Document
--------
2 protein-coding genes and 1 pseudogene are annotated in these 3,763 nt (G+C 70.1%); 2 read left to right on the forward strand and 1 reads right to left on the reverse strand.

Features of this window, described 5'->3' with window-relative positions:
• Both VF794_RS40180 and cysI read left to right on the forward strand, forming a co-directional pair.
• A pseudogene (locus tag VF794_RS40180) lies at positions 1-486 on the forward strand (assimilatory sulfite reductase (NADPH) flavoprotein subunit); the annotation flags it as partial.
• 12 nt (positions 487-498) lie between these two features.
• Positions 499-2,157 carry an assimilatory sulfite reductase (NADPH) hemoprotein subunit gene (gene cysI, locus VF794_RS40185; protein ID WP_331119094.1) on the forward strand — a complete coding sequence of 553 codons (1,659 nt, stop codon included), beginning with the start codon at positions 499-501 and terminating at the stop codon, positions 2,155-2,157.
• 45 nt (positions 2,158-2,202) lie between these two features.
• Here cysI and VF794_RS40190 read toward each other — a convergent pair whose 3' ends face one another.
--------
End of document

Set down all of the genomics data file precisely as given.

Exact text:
2 protein-coding genes and 1 pseudogene are annotated in these 3,763 nt (G+C 70.1%); 2 read left to right on the forward strand and 1 reads right to left on the reverse strand.

Features of this window, described 5'->3' with window-relative positions:
• Both VF794_RS40180 and cysI read left to right on the forward strand, forming a co-directional pair.
• A pseudogene (locus tag VF794_RS40180) lies at positions 1-486 on the forward strand (assimilatory sulfite reductase (NADPH) flavoprotein subunit); the annotation flags it as partial.
• 12 nt (positions 487-498) lie between these two features.
• Positions 499-2,157 carry an assimilatory sulfite reductase (NADPH) hemoprotein subunit gene (gene cysI, locus VF794_RS40185; protein ID WP_331119094.1) on the forward strand — a complete coding sequence of 553 codons (1,659 nt, stop codon included), beginning with the start codon at positions 499-501 and terminating at the stop codon, positions 2,155-2,157.
• 45 nt (positions 2,158-2,202) lie between these two features.
• Here cysI and VF794_RS40190 read toward each other — a convergent pair whose 3' ends face one another.